Media coverage of last night's debate has been consumed by Rick Perry's onstage mental block, and for good reason. As I wrote over on the homepage, his inability to recall the three executive-branch agencies he would eliminate was more than your typical gaffe, quite possibly the most embarrassing moment from a presidential debate in the television era (I might be a little young to make such a claim, but reporters who have followed debates since 1960 concur).
Republican presidential candidate Texas Governor Rick Perry points to his head as he speaks during a Republican Presidential Debate at Oakland University in Auburn Hills, Michigan, Wednesday, November 9, 2011. At right is Rep. Ron Paul, R-Texas. (AP Photo/Paul Sancya)
Meet Mitt Romney, your 2012 Republican nominee. From the get-go he was the field's front-runner, and the suspicion that he'll become the GOP nominee for president was only confirmed after last night's circus of a debate.
When he entered the race, Texas Governor Rick Perry was considered the savior of the religious right—the only candidate with conservative social views who could still appeal to mainstream America. His campaign has floundered for the past several months, but his pockets full of campaign cash made it easy for pundits to believe he could rise to the top. That hope dissipated in the second hour of last night's CNBC debate.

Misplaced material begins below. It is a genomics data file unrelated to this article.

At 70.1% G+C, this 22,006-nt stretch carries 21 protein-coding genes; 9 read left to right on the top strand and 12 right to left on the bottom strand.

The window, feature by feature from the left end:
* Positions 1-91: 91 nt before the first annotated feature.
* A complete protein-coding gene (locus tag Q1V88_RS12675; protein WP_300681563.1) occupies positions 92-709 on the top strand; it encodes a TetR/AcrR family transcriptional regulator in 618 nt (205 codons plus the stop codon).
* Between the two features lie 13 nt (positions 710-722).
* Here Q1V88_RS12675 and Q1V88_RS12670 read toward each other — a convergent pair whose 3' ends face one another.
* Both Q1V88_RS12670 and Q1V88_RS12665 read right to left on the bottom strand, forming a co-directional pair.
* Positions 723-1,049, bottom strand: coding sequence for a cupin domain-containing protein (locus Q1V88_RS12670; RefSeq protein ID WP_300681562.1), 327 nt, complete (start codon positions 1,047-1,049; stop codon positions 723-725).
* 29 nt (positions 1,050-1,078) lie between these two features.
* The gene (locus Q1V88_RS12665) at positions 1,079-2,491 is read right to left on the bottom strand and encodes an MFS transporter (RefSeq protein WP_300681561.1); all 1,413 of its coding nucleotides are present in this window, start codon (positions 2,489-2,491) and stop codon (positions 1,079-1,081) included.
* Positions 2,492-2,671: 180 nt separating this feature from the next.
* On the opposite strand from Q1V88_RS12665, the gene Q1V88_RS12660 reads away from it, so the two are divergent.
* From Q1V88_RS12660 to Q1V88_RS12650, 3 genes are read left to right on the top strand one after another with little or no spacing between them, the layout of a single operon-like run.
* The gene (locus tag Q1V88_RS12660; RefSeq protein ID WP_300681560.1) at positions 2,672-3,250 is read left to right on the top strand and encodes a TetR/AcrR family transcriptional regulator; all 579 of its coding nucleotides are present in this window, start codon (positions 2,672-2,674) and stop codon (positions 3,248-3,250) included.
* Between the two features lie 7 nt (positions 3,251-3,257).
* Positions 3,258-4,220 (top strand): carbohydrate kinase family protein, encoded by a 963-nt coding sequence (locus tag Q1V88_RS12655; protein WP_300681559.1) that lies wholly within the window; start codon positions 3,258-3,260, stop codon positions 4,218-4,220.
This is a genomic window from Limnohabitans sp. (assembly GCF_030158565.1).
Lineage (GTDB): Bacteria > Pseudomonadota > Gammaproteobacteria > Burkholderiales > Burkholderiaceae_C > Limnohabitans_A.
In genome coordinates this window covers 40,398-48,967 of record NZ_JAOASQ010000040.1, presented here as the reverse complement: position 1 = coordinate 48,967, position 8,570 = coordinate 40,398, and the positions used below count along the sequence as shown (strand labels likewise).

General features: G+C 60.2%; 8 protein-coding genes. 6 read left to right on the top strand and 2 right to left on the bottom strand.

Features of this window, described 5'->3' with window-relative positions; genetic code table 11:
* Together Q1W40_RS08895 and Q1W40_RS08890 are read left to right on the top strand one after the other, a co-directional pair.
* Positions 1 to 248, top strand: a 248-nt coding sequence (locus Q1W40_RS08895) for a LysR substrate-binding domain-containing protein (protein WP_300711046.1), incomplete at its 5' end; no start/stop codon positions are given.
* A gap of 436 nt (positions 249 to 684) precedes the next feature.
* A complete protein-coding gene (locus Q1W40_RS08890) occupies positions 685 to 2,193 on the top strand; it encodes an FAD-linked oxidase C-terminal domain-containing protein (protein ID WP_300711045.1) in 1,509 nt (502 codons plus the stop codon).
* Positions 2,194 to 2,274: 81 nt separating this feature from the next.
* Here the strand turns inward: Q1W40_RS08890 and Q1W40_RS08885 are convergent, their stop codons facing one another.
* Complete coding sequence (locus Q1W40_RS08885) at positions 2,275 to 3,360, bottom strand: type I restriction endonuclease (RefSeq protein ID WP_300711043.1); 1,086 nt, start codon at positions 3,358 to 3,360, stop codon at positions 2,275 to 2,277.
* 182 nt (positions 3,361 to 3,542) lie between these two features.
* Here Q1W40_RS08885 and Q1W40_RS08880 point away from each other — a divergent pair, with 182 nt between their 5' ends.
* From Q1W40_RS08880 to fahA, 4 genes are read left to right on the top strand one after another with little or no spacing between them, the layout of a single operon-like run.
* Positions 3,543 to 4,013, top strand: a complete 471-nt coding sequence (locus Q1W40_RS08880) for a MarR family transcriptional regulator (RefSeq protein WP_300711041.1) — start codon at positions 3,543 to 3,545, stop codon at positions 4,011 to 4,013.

Iowa Democrats held on to a key state senate seat yesterday. Liz Mathis defeated Republican Cindy Golding by a 12-point margin, allowing Democrats to maintain their 26-24 majority in the chamber. If Golding had come out ahead, the two parties would have negotiated a power-sharing system, granting the GOP the leverage they would need to introduce their favored bills.*
Republicans have spent 2010 overhauling voter laws to design their ideal electorate. Last night, voters in Maine fought back, approving Question 1, which restores Election Day registration. It won easily by a margin of 60 percent to 40 percent.
As I detailed in the November issue of the magazine, when Republicans gained control of Maine's legislative chambers and governor's office, they set their sights on building a permanent majority by passing restrictive voter laws. They failed to push a voter-ID bill through the legislature, but Republican Governor Paul LePage signed a repeal of Maine's Election Day registration this summer.
Rick Perry has tumbled from the top of the polls over the past two months with some polls this week putting him behind Newt Gingrich. Perry is the epitome of the Tea Party conservative on most issues, yet his slight divergences on immigration and an HPV vaccine mandate have convinced primary voters that the Texas governor is a RINO.
How's he going to bounce back? By appealing to the vilest desires of the GOP base. During an interview with ABC News' Christiane Amanpour, Rick Perry offered some homophobic musings: